Commissioned to celebrate the 175th anniversary of the Royal Liverpool Philharmonic Society. Composition commissioned by Westdeutscher Rundfunk (WDR Funkhausorchester Köln)

  • hp/str
  • Piano
  • 23 min

Programme Note

Writing a piano concerto is not the simplest goal to achieve.

The build-up of anxiety when you start to feel the weight of History, of the past great masterpieces, can result in the infamous writer’s block. Mozart starts like this, Beethoven like that, Rachmaninov in another way….How would I start?

Over the last twenty years I have mostly composed for the piano, or for piano and other instruments. The main reason for this is that, since I play and perform my own music, I needed to create a repertoire to play. So, before this I had never had the opportunity to write a concerto for a solo instrument and orchestra. It was my enthusiasm for this unique challenge that was the main reason for accepting this invitation from the Royal Liverpool Philharmonic Orchestra.

My music tends to avoid labels. It has been defined as minimal, pop, neo-classical and contemporary classical etc., but for me it is the sum of all these definitions that reflects my musical identity and vision. It is in the search for the connections between different languages that I live with my work, looking for a world without barriers, that embraces the past and the present, but with a perspective into the future, nourished by different experiences: Nature, Literature, Philosophy, Art, Science and Mathematics.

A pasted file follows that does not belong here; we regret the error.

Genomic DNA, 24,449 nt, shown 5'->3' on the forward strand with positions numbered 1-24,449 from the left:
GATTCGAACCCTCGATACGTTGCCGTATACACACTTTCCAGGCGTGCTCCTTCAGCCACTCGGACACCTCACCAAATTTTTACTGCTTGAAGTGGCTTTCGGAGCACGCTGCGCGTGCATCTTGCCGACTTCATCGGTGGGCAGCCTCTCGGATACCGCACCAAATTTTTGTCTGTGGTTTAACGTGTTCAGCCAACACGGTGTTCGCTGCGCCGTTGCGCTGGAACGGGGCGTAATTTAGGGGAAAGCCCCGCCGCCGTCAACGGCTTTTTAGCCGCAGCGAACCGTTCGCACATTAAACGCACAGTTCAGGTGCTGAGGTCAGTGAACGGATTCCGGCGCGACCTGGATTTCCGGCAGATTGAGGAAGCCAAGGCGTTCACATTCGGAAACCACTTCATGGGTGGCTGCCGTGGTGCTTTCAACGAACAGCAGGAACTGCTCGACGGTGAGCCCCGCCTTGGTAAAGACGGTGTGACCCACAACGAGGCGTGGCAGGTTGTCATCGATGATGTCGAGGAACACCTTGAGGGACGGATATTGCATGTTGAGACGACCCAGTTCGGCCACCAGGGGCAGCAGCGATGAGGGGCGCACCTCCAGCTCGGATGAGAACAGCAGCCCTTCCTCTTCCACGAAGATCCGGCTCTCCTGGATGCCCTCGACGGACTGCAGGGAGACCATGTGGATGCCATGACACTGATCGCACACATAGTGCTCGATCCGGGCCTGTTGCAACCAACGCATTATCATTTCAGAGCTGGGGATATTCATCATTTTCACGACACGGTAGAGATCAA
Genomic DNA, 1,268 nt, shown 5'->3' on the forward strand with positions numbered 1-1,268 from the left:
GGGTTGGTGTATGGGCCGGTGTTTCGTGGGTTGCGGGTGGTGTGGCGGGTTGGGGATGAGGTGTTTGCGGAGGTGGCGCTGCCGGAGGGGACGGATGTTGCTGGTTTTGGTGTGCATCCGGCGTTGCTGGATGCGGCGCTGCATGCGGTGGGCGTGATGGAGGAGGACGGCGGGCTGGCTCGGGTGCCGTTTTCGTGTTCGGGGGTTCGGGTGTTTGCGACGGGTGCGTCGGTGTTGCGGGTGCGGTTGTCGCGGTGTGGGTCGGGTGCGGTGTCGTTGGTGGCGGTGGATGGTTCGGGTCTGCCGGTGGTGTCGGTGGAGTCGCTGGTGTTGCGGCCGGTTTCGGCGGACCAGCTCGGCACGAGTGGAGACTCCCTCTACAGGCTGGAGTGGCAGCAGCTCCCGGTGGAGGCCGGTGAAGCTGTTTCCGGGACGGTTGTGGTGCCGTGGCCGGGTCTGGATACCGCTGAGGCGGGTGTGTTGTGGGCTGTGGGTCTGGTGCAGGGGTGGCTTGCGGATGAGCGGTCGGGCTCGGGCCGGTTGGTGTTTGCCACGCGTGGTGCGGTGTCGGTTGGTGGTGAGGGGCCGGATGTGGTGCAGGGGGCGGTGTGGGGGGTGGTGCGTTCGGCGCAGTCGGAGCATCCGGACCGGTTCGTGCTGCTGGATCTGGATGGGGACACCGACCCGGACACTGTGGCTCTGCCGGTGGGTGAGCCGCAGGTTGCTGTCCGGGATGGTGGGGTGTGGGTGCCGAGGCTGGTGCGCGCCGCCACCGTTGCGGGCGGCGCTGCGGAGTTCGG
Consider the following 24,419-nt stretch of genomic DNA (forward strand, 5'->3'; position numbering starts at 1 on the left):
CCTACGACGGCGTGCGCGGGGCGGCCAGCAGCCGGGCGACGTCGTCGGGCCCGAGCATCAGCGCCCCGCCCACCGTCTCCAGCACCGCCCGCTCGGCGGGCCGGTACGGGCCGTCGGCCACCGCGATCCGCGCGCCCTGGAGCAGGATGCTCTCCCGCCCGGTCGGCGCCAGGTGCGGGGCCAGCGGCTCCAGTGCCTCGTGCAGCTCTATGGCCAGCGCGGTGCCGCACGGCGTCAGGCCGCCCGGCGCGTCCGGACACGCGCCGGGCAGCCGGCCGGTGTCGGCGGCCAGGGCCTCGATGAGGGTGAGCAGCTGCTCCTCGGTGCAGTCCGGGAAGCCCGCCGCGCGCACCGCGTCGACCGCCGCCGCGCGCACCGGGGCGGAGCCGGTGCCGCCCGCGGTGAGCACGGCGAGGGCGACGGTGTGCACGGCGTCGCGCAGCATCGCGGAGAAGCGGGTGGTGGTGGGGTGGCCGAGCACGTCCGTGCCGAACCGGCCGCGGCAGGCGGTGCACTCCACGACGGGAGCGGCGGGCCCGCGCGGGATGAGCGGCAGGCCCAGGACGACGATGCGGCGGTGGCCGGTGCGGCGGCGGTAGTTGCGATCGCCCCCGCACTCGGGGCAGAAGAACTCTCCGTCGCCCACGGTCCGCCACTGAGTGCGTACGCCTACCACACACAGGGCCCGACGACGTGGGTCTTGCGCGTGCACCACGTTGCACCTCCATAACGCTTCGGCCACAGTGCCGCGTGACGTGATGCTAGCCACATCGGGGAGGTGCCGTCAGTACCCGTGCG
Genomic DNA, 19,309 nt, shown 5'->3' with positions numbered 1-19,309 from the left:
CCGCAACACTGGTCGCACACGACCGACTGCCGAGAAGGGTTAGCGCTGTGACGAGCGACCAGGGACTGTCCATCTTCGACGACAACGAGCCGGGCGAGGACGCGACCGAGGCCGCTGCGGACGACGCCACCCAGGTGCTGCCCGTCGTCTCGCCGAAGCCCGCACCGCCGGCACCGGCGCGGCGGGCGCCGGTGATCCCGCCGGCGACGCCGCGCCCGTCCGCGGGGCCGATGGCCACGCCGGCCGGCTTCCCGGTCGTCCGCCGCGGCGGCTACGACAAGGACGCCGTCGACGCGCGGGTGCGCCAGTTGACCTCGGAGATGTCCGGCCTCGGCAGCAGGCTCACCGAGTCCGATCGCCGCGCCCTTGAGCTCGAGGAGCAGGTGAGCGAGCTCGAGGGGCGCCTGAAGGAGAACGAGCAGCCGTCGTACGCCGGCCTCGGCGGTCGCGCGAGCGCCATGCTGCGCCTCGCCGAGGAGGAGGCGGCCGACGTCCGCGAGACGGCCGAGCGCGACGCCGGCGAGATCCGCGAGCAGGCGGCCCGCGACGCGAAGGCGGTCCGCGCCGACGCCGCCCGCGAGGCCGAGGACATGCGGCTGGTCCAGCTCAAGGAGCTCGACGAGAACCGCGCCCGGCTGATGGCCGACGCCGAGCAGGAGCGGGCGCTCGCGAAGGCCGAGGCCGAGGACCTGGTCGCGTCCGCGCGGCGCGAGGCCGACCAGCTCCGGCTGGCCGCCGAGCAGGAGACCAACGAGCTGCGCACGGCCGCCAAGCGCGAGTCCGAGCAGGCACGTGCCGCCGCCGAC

This concerto, called Domino, is inspired by the ancient Chinese game, particularly for the way the different parts are connected through a process of analogies, echoes and alliterations. Formally, the concerto respects the traditional three part classical form, with special attention paid to the piano that plays the main role - dominating and conducting the orchestra through a path that recalls a labyrinth full of mirrors. The orchestration requires only strings and one harp. You may ask yourself why. The main reasons are for transparency of sound and the musical colour itself. With strings I feel at ease, and I hear a sound that doesn't immediately belong to the past. I feel instead a sound that, as outlined above, embraces the past and the present, but with a perspective into the future.

© Ludovico Einaudi